Traditional damp mopping remains the best way to clean many types of flooring. While Swiffer-type pads combined with sweeping are great for daily cleanup of dust and light soil, only a good, thorough weekly damp mopping with a proper cleaning solution can really provide the deep-down cleaning a floor needs.
While damp mopping is by far the best method for cleaning vinyl sheet flooring, vinyl tile, and ceramic or porcelain tile, it is not a good idea to use water on any type of wood floor, on plastic laminate floors, cork, bamboo, or any other type of flooring where the manufacturer discourages contact with water. Properly sealed woods or laminates may tolerate an occasional damp wipe, but heavy mopping with water is not advised for these floors.
Materials You Will Need
- Vacuum cleaner or broom and dustpan
- Mop (string-, rag-, or sponge-type, as needed)
- Mop buckets (2)
- Mopping solution
- Rag or paper towels (as needed)
How to Mop a Floor
Most people imagine they already know how to mop a floor, but a key mistake often made is to neglect using a second bucket for rinse water. It is very common to use only a bucket of wash water and to rinse the map in the same water used to wash the floor. The better method is to use two buckets—one for a solution of water and detergent, and another with clean rinse water.
Choose a mop based on your floor type. If you have a floor with a lot of texture, such as some ceramic tile floors, you'll want the more classic white-string or rag mop. If you have a smooth floor, a sponge mop will work well. A simple household cleanser is best as a mopping solution. Products advertised using phrases such as "mop and shine" are generally not the best choice, as these can lead to a build-up that yellows over time.
Because you will be alternately washing and rinsing as you move across the floor, make sure you have two mop buckets. Or, you can use one bucket for wash water and fill a sink basin with fresh water to rinse. Mop buckets with built-in wringers work well if you are using a classic string or rag mop, but any bucket with a handle will work fine if you are using a sponge mop.
Prepare the Floor
In order to prevent your floor from becoming a sticky, muddy mess, sweep or vacuum the floor thoroughly before ever touching the mop to the floor. This is a good time to prewash sticky or gunky spots that you notice when sweeping or vacuuming. This can also be a good time to make a quick pass over the floor with a Swiffer-type cleaning pad, as it may pick up fine dust and light dirt that sweeping and vacuuming missed. The less grime there is on the floor when you start mopping, the fewer times you will need to change wash water and rinse water.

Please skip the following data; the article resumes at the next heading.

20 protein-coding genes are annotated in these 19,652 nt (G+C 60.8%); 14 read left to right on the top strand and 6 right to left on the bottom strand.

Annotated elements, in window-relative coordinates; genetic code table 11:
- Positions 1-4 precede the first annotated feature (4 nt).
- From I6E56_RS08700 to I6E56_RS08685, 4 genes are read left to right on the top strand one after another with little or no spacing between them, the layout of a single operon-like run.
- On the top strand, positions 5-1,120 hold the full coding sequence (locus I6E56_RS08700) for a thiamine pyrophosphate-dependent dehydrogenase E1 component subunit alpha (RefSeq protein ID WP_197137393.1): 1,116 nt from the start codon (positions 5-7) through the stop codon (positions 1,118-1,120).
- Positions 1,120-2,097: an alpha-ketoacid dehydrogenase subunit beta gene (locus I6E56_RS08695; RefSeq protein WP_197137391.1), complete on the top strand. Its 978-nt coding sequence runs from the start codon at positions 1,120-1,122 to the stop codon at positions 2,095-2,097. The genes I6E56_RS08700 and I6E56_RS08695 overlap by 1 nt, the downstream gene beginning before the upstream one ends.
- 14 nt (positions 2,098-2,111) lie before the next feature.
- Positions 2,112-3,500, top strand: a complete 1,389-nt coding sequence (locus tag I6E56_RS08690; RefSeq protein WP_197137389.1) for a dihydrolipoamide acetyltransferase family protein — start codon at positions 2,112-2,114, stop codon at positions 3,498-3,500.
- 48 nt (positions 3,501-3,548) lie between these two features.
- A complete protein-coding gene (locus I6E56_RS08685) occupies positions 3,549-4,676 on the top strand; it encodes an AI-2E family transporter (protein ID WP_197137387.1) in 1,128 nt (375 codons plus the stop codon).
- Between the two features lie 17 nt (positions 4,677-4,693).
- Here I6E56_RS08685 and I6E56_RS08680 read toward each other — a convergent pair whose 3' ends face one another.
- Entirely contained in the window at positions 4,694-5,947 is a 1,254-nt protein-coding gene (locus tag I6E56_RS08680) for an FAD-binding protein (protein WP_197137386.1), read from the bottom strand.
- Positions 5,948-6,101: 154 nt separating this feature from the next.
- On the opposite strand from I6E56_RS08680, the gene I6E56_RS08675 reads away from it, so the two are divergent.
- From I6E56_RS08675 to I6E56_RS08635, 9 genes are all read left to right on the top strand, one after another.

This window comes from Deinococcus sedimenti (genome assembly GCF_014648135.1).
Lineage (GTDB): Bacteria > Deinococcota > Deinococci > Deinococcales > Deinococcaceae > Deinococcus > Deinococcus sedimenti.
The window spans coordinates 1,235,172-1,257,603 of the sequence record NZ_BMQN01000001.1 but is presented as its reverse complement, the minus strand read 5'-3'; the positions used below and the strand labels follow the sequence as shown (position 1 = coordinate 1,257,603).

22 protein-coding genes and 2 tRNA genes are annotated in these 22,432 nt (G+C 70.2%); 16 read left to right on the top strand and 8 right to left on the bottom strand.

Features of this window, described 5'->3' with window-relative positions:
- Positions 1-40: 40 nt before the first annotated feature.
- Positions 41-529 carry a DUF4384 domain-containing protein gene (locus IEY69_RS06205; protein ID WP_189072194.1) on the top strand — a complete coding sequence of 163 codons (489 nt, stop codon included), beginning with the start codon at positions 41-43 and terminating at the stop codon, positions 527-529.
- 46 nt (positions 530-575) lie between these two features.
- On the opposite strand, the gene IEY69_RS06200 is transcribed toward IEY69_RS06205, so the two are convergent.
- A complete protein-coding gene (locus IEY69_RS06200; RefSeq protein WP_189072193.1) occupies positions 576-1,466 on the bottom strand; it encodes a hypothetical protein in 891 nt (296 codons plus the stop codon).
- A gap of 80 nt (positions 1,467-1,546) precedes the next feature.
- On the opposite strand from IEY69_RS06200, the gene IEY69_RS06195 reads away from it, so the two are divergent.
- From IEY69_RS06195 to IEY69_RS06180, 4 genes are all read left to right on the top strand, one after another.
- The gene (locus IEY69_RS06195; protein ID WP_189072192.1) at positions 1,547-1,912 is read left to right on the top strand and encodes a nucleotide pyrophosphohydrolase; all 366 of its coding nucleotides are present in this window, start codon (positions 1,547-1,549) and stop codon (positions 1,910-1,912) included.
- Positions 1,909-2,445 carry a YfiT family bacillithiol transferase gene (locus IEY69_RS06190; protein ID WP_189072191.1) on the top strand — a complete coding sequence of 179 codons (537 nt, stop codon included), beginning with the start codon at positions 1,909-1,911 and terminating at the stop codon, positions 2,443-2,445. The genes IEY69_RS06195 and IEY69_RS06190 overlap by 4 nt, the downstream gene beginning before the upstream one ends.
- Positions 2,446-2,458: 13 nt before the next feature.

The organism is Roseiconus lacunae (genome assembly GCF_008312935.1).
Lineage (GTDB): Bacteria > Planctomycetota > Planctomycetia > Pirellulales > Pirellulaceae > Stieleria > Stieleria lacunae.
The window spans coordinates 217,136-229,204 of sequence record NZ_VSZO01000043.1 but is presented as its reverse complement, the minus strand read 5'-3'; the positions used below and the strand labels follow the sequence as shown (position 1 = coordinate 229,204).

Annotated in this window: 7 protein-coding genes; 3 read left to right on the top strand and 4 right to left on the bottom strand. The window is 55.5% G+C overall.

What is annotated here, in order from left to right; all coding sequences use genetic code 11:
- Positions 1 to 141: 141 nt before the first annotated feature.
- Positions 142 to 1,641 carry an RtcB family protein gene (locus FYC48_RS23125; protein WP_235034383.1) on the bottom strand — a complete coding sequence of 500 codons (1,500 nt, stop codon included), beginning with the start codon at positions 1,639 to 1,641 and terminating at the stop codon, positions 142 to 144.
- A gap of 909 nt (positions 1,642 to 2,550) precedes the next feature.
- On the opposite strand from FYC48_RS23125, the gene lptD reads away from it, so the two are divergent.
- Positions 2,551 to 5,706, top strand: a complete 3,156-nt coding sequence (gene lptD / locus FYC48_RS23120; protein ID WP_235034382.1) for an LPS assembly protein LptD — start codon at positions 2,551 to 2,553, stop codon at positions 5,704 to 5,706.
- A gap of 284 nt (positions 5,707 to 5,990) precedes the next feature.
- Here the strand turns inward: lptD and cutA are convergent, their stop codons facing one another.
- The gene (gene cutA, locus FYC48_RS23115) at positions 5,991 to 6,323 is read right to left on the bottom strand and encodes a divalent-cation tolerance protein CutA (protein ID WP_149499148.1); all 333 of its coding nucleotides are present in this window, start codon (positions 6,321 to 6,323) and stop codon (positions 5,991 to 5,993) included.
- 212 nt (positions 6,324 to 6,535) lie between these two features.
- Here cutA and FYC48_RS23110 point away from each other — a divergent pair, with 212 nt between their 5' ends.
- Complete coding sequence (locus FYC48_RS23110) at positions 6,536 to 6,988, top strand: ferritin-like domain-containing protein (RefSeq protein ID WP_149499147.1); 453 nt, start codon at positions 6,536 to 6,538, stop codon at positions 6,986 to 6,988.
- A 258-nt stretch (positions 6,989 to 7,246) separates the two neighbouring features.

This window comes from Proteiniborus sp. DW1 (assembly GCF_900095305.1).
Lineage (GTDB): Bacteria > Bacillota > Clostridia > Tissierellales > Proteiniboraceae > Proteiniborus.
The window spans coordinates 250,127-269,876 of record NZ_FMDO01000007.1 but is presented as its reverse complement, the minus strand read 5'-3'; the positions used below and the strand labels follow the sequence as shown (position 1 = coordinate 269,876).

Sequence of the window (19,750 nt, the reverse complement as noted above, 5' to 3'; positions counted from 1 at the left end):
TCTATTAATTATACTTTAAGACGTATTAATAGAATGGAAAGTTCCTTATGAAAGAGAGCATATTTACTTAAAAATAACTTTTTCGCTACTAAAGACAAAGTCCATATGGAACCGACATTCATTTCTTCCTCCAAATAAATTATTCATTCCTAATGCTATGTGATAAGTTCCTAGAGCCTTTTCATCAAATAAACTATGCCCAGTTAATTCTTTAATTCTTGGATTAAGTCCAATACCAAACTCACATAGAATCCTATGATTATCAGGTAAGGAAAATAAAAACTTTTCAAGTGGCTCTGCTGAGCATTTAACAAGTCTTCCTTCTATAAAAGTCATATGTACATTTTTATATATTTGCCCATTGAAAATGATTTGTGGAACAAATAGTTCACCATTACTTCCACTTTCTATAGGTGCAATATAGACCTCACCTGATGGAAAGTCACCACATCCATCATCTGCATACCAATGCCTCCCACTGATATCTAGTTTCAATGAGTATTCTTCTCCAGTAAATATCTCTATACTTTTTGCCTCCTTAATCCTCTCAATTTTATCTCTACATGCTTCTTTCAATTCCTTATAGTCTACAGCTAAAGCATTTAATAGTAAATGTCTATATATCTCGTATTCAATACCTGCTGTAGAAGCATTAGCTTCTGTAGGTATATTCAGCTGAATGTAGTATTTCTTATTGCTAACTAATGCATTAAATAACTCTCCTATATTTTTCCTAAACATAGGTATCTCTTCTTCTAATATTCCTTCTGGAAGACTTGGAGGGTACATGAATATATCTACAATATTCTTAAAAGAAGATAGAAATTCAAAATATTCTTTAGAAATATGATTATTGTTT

Fill the Buckets
As your mother often told you, use hot water to get things really clean, and this applies to mopping your floor. Steaming hot water both in your wash bucket and rinse bucket will clean your floors better and quicker.
In an effort to really, really clean the floor, you might be tempted to double up on the amount of detergent or mopping solution you mix into the water in the wash bucket. This is not a good idea, as extra-concentrated wash water will not clean any better, and it will just be harder to rinse. Always follow the instructions on the mopping solution label.
Dip, Wring, Wash, and Rinse. Repeat
Dip your mop in the bucket and wring it out with a wringer or by hand. The mop should be damp, not sopping. Too much water dripping from the mop can damage a floor or leave the floor with an extended drying time. Proceed across the floor from one end to the other, moving backward so you are always standing on the unmopped floor to prevent tracking.
Mop in straight lines if you are using a sponge mop. For rag mops, mop in a figure-8 motion to use the design of your mop most effectively. When you encounter tough or sticky spots, rub back and forth rapidly over the spot, applying downward pressure to remove the grime.
After scrubbing each small area of the floor, rinse your mop thoroughly in a bucket or sink basin containing plain hot water. Wring out the mop, dip it back into the wash bucket to apply more cleaning solution, then wash the next section of floor.
Keep an eye on both the wash water and rinse water. When they become visibly gray or dingy, empty the water and mix up a new solution in the wash bucket or add fresh water to the rinse bucket. Using dirty wash water or rinse water only spreads muddy water over the floor and complicates the rinsing process.
For hard-to-reach corners and edges, you may need to squat down and scrub the floor with a hand sponge or paper towels.
Done correctly, your floor should now be quite clean, with little or no detergent residue left. But for an extra clean, you can mop over the entire floor a final time using nothing but clear hot rinse water. If your rinse water gets at all dirty or sudsy, you will know the final rinse has been necessary.
When you've mopped and rinsed every section of the floor, thoroughly rinse out your mop and mop bucket and allow them to dry completely before storing them away. Let your floor dry completely before walking on it.
Very few modern vinyl or ceramic floors require any kind of wax or polish. In the rare case where you want to use a shine product on the floor, do this work soon after washing is complete, before any additional dirt or dust can accumulate.